In this section, we’ll explore some of the reasons why it is quite safe to check your backpack:
Checking in luggage isn’t as risky as it seems because airlines have strict security protocols in place that ensure the safety and security of every bag that passes through their system.
Before bags are loaded onto planes for transport, they are scanned with X-ray machines so that suspicious item can be detected quickly and efficiently.
When you check your backpack as luggage, you will get a baggage tag with your details written on it. This may not seem like a big deal, but if your backpack gets lost, it will be much easier for the airline to track it down and return it to you.
In addition, some airlines use tracking apps and RFID tags that allow passengers and airlines to track each bag throughout its entire journey—from loading onto the plane until it arrives at its destination.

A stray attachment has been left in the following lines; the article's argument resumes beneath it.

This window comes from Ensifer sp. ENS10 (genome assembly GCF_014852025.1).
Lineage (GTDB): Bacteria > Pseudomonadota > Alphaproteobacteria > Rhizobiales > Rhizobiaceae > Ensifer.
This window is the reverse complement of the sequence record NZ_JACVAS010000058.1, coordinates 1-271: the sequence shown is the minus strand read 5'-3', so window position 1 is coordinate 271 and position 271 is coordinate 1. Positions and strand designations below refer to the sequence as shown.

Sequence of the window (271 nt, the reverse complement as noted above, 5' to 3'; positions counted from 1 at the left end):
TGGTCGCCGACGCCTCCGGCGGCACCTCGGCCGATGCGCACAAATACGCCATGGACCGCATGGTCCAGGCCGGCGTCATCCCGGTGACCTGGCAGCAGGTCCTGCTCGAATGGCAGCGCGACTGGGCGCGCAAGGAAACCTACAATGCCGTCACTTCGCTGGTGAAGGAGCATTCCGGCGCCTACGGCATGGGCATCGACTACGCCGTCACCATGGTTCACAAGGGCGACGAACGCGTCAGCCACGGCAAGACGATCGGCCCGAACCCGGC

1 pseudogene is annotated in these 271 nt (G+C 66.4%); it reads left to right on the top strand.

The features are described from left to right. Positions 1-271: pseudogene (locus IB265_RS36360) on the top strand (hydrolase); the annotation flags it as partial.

These technologies provide an extra layer of protection against theft or lost luggage when it comes time to check in bags at airports.backpack getting lost are very low– around 0.4%, according to LuggageHero- it’s still good to know that there’s a safety net in place in case it does happen.
When packing light and traveling with just a small carry-on bag, you may find yourself limiting what you bring due to space concerns. This means sacrificing items that may be essential for your comfort and well-being during your travels.
However, if you check your backpack, this problem disappears.
You can bring whatever essentials will make your journey enjoyable without worrying about how much space they take up.